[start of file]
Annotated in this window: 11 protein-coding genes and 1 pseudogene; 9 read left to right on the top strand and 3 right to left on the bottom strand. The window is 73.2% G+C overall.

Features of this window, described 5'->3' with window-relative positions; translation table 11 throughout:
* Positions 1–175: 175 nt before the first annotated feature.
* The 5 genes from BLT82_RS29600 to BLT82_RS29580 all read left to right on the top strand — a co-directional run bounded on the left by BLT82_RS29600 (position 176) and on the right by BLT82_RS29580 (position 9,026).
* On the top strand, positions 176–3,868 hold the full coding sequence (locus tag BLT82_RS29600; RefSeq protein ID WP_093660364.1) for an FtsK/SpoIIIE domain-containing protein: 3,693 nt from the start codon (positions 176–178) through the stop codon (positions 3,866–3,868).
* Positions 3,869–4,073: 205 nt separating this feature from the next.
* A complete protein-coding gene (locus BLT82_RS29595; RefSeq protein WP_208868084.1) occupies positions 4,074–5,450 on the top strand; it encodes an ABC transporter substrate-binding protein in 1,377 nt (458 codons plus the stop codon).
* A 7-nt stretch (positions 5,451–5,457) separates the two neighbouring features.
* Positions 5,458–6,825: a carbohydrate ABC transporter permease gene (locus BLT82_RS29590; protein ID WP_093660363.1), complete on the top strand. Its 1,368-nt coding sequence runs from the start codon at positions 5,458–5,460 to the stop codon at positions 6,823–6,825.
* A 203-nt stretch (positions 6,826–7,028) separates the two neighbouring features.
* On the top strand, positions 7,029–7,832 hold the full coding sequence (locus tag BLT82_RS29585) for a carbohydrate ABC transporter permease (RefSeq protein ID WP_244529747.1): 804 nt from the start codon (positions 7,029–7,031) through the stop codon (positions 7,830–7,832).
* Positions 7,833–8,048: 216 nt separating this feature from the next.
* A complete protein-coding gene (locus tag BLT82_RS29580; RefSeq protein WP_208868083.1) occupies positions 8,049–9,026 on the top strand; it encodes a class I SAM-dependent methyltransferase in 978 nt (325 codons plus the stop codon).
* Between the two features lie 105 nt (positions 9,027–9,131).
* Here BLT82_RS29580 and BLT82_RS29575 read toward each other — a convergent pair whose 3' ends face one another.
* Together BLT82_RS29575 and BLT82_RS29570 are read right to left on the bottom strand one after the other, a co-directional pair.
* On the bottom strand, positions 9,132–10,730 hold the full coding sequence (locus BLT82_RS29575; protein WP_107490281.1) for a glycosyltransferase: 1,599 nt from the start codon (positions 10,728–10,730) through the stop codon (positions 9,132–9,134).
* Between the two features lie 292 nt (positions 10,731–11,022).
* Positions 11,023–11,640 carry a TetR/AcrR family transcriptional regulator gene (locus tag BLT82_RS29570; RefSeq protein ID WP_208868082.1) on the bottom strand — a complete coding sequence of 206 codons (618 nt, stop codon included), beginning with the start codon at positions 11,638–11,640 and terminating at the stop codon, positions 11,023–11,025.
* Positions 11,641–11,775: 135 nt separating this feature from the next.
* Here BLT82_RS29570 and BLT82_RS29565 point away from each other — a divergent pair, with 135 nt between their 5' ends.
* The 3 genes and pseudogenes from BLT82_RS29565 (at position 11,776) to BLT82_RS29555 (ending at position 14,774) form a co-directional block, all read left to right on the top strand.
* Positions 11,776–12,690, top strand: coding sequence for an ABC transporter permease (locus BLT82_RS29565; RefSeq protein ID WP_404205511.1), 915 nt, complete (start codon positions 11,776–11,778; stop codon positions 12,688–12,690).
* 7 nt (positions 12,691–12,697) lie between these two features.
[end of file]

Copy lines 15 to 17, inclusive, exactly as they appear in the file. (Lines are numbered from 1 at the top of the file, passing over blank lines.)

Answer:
* Here BLT82_RS29580 and BLT82_RS29575 read toward each other — a convergent pair whose 3' ends face one another.
* Together BLT82_RS29575 and BLT82_RS29570 are read right to left on the bottom strand one after the other, a co-directional pair.
* On the bottom strand, positions 9,132–10,730 hold the full coding sequence (locus BLT82_RS29575; protein WP_107490281.1) for a glycosyltransferase: 1,599 nt from the start codon (positions 10,728–10,730) through the stop codon (positions 9,132–9,134).